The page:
This post originally appeared on We Are Power Shift. Find out more about the 2013 Power Shift Conference and youth climate convergence at their website.
There’s an impressive array of folks gathering in Minnesota right now for this weekend’s Extreme Energy Extraction Summit. They’re activists, organizers, movers and shakers of all stripes — many of them from communities on the frontlines — gathering to build a united front against the harmful impacts of extreme fossil fuel extraction. This a snapshot of the movement. Participants represent diverse organizations across sectors, seeking climate justice, community health, and real solutions for a just and sustainable energy future. Among those represented, the Expedition Education Institute is preparing for an epic road trip that will connect student climate leaders with extreme energy issues and organizers on the ground.
The Expedition Education Institute is partnering with Unity College in collaboration with Catskill Mountainkeeper to launch a ten-day climate leadership immersion trip, culminating with the 2013 Power Shift conference in Pittsburgh. Participants in the Extreme Energy Immersion will visit frontline communities living with and organizing around issues of hydrofracking, mountaintop removal coal mining, and fossil fuel divestment. Guided by experienced faculty facilitators, student climate leaders will see firsthand the impacts of extreme energy extraction while working together to strengthen their own leadership and climate advocacy efforts.
We seek 18 outstanding college students committed to developing their climate leadership in a dedicated learning community on the road to Power Shift. If you’ve got what it takes to get on the bus, learn more and APPLY HERE by 5pm, September 23rd.
Additional information on our chief partners:
- The Expedition Education Institute (EEI) offers semester-long undergraduate travel programs within North America, using the regions they visit in their retrofitted school bus as their living laboratory. Students gain an intrinsic understanding of complex issues through interactions with regional leaders, writers, scientists, business representatives, activists, educators and community leaders. EEI takes students out of the classroom and into the heart of the issues to build strength-based ecological leadership for the next generation.
- Unity College in Maine is an environmental liberal arts college with a focus on sustainability science to address the pressing climate and environmental problems of the 21st Century. The first college to commit to fossil fuel divestment, Unity is a recognized leader in student engagement for sustainability and a frequent collaborator with leading youth climate organizations. Unity representatives have attended major recent national climate campaign events and in 2010 teamed up with Bill McKibben and 350.org for a Solar Road Trip to the White House, calling on the Obama administration to take bold climate action.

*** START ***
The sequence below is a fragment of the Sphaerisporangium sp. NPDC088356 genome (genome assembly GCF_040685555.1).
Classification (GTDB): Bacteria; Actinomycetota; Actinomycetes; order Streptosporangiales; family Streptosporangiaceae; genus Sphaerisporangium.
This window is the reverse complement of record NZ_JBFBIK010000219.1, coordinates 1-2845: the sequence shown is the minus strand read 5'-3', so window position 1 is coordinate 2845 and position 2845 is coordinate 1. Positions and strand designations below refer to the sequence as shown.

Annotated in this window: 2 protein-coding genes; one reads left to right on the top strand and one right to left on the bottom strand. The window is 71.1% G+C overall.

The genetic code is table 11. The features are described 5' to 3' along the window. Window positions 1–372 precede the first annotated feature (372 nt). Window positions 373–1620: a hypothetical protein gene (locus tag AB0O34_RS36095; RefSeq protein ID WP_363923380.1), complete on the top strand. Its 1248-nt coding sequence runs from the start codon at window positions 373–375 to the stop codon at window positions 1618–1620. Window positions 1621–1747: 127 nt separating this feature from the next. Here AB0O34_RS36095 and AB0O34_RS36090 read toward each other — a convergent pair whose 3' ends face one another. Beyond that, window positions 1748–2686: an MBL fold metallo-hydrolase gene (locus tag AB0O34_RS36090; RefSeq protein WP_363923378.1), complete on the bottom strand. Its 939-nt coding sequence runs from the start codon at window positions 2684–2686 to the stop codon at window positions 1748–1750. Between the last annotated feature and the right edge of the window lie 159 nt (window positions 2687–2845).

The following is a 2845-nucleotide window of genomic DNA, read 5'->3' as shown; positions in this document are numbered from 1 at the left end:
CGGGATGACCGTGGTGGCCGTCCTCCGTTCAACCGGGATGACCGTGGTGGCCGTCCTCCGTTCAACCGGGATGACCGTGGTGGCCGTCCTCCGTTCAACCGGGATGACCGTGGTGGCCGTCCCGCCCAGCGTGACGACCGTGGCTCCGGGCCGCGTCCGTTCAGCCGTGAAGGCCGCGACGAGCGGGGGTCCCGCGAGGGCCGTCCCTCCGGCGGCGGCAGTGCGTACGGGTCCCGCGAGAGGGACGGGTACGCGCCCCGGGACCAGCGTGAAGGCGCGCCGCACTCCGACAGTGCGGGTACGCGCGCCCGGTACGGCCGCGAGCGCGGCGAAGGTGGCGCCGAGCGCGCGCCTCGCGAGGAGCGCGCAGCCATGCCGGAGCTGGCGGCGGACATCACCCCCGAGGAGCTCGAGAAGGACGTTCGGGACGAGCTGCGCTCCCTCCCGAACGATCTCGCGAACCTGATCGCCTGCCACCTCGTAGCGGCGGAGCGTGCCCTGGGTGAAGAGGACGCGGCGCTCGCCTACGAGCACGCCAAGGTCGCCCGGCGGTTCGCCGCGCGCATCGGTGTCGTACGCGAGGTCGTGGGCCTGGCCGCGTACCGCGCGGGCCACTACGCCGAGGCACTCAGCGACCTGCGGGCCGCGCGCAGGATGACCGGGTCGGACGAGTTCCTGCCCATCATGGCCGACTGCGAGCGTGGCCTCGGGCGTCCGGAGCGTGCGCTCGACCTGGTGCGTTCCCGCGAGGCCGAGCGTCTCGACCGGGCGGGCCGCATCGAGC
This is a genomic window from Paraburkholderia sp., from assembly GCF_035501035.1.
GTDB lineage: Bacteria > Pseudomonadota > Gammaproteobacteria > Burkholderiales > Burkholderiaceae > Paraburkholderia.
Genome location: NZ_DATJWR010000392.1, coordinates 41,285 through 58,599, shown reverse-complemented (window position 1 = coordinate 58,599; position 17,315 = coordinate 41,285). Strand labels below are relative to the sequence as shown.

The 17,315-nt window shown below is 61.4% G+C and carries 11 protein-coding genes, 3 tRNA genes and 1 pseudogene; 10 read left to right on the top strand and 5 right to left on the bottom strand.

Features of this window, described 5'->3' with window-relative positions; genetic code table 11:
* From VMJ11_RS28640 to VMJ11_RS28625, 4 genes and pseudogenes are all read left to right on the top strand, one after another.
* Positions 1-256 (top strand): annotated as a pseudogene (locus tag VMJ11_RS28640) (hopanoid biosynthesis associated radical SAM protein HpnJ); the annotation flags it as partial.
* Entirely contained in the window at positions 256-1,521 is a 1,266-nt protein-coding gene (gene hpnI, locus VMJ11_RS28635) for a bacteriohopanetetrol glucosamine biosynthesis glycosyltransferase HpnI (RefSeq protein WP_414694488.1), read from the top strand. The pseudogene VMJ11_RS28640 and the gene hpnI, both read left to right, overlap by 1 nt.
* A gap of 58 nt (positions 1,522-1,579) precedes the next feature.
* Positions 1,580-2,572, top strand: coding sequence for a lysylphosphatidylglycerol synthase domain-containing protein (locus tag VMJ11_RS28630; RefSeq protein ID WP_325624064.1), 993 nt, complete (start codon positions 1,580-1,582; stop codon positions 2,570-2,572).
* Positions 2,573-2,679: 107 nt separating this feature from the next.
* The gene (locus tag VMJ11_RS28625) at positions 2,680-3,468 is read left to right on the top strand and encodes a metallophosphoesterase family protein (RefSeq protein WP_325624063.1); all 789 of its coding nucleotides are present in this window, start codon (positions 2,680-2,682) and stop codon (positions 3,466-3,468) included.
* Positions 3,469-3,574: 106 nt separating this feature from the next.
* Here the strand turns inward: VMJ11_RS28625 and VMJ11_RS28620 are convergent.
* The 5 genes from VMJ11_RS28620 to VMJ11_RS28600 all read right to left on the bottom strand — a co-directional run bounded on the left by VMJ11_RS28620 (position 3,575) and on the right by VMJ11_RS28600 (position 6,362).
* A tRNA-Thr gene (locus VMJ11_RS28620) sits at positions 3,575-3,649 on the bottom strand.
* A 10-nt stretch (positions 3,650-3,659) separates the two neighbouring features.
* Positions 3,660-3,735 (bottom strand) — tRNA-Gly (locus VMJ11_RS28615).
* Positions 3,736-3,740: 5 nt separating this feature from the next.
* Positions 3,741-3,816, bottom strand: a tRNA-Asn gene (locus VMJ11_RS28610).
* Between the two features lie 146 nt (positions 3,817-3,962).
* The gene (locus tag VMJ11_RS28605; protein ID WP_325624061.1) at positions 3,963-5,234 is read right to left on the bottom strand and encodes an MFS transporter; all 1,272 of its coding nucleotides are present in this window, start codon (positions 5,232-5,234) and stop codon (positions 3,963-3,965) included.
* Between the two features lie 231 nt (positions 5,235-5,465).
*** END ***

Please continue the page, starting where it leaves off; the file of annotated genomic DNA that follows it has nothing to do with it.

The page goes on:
Filed under: divestment, Extreme Energy Immersion, Tar Sands Action | Tagged: #GetOnTheBus, #PowerShift, Catskill Mountainkeeper, EEI, Expedition Education Institute, Extreme Energy Immersion, fossil fuel divestment, Get On the Bus, hydrofracking, mountaintop removal, power shift, Power Shift 2013, Unity College | 1 Comment »
The fall 2013 issue of our Unity Magazine focuses on Unity’s leadership in the divestment movement from a wide range of perspectives. The magazine includes articles from guest writers Bill McKibben of 350.org and Dan Apfel of the Responsible Endowments Coalition. Read on.
Filed under: climate science, divestment | Tagged: #DivestmentIsDoable, #GoFossilFree, 350.org, Bill McKibben, Dan Apfel, Divest, Divestment, Responsible Endowments Coalition, Unity College, Unity Magazine | Leave a comment »
We’ve gotten a lot of deserved attention for our recent fossil fuel divestment announcement. By now there are nearly three hundred (and climbing) divestment campaigns – mostly student-led – at colleges all over the country. The aim, as you no doubt know by now, is to keep our endowment money from supporting the fossil fuel industry through stock purchases or other financial investment. As a college fully dedicated to sustainability science education that meets climate change head on, our Board of Trustees and administration have asserted that we cannot directly support an industry that has as its core business model, the destruction of the planet. You can read all about the decision to divest on Unity’s website. But let’s explore below what this actually means for the College.